Pollution issues affecting biodiversity in Australia can generally be categorised as relatively local in nature (e.g. specific waste streams from poorly managed activities or legacy sources in groundwater, such as plumes under industrial sites) or relating to broad landscape processes (e.g. nutrient enrichment in the Great Barrier Reef from farming or inappropriate pesticide use). The Coasts report describes impacts from pollution on coastal ecosystems in Australia. Common contaminants found in coastal rivers and estuaries around Australia include metals, pesticides, herbicides, terrigenous sediments and debris (predominantly plastics). The current state of coastal river and estuary pollution is poor, and has been deteriorating since 2011. Nationally, pollution pressure on many coastal waters is moderate to strong, but varies greatly among waterways. In the eastern states, pollution is most intense in more developed estuaries, although overall pressures appear to be moderate.
Perhaps the largest pollution issue of concern for biodiversity in Australia that has risen in prominence during the past 5 years is marine debris and ingestion of plastics by marine animals. The Coasts and Marine environment reports both describe the impact of marine debris on coastal and marine fauna. Debris may directly entangle fauna, such as in the Gulf of Carpentaria where an estimated 5000–15,000 turtles become ensnared in discarded fishing nets each year. Shorebirds, turtles and invertebrates may ingest and accumulate plastics. The ecological effects of microplastics are largely unknown, but include bioaccumulation of toxins, which potentially transfer up the food chain and enter human diets. Four states and territories have banned single-use plastic bags in the past 7 years (South Australia—2009, the Australian Capital Territory—2011, the Northern Territory—2011 and Tasmania—2013) as a direct measure to decrease impacts on marine life.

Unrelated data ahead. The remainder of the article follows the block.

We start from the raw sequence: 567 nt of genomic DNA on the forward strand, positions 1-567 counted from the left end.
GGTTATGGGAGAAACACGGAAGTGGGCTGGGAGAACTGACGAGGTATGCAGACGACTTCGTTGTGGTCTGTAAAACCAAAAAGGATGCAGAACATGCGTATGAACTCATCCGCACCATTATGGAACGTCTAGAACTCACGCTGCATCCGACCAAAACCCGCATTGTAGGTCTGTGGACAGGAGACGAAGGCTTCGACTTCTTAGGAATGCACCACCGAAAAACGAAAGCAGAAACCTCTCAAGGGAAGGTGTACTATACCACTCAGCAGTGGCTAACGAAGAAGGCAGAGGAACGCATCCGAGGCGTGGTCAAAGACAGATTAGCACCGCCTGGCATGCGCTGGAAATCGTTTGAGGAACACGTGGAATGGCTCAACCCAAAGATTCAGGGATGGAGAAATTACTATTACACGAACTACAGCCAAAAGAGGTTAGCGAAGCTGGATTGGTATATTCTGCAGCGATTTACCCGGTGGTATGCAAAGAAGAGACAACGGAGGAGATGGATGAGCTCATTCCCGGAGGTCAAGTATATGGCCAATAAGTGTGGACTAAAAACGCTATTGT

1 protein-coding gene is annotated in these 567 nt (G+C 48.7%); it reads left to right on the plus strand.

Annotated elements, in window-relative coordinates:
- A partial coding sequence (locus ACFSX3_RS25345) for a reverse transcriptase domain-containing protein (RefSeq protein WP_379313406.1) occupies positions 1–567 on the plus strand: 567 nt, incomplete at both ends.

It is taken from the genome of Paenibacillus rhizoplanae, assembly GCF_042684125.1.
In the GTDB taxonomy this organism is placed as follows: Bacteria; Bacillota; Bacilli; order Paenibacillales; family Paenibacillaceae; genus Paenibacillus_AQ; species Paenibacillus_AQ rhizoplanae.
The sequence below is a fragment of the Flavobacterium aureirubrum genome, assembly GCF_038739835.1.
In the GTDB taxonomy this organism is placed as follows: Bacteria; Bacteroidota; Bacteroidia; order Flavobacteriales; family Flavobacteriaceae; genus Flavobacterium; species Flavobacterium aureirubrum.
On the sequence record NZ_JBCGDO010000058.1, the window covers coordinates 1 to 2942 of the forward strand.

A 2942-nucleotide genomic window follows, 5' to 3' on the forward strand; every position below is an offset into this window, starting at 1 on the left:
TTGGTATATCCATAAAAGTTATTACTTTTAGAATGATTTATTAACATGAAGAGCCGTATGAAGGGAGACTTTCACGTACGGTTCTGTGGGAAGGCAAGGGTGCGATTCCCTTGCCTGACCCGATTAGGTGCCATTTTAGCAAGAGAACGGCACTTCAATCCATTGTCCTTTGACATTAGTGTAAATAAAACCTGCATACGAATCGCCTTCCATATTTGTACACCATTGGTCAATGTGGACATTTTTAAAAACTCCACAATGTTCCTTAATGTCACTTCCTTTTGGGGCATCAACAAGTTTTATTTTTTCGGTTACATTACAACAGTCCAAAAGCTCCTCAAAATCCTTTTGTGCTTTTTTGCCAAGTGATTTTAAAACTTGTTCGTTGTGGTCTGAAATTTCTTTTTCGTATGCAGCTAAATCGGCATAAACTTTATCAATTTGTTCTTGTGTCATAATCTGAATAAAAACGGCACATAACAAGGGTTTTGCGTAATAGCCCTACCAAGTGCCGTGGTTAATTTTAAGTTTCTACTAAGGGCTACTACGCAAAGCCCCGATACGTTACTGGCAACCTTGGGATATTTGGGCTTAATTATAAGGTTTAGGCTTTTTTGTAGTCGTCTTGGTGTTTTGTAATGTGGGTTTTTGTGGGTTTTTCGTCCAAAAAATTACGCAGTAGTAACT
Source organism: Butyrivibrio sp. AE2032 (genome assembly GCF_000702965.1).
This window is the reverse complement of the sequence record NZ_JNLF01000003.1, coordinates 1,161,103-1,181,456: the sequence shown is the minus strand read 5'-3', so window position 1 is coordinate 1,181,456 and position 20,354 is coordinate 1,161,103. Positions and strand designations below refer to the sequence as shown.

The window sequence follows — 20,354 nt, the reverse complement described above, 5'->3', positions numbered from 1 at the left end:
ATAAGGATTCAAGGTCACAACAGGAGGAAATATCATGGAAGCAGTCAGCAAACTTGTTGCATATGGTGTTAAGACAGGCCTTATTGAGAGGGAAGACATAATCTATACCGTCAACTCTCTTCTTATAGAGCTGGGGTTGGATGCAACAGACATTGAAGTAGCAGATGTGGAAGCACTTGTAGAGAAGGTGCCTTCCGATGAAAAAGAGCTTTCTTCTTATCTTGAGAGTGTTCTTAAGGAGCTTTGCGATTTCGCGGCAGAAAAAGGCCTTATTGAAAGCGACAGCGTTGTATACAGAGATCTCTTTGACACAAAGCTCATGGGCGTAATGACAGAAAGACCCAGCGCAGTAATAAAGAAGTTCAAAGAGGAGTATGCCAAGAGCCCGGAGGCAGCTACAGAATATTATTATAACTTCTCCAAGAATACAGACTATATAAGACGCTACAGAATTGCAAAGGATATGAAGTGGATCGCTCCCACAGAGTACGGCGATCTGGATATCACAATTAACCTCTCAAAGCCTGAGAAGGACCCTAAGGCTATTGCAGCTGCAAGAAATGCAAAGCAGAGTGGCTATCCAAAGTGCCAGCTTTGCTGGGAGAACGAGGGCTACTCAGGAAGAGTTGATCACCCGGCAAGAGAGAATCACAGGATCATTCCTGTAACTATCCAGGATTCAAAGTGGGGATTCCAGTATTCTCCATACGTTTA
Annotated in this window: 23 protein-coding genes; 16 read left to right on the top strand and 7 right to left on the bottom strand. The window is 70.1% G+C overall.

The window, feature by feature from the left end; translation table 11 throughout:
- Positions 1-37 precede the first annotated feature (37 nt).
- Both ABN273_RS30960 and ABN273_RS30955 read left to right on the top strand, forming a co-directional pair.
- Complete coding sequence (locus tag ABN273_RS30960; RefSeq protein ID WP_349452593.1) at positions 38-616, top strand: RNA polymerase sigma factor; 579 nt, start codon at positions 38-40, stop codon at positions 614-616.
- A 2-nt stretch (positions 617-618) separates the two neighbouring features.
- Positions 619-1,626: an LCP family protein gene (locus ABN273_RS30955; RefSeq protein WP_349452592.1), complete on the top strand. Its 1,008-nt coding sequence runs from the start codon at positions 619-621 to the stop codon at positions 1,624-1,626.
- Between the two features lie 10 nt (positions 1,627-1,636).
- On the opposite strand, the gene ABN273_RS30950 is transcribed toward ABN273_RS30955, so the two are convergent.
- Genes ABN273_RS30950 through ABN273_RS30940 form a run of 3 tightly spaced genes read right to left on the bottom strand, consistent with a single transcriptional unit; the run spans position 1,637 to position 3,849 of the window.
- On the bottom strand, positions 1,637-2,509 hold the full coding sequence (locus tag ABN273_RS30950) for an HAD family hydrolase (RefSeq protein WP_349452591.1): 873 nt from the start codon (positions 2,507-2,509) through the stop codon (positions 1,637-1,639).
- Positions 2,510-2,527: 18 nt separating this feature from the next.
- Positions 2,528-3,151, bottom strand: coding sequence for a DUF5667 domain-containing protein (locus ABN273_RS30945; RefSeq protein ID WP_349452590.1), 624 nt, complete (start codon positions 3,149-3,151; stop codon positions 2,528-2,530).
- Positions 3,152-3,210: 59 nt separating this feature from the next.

Although global concern regarding micropollutants has increased during the past 5 years, micropollutants have not yet been formally recognised as a threat to Australian marine fauna. Pesticides used to spray insect pests, such as fenitrothion for locust plagues, has an impact on some species. Of serious concern is the cumulative impact of many threats, including the impact of pesticides on the plains-wanderer (Pedionomus torquatus) in southern Australia. The National recovery plan for the plains-wanderer (DoE & DEWNR 2016) reports that the actual impact of pesticides is unknown, but that the concentration of fenitrothion that is used for spraying can kill birds that come in contact with the chemical.
Several Queensland rivers and estuaries have recorded moderate to strong environmental impacts of sediments and pesticides. A report card system is in place for south-east Queensland, Gladstone Harbour, the Great Barrier Reef and Mackay. However, monitoring has shown little improvement in water quality in the past 5 years, which can be explained by the scale of the problem, and the necessary transition and cost of agricultural reform.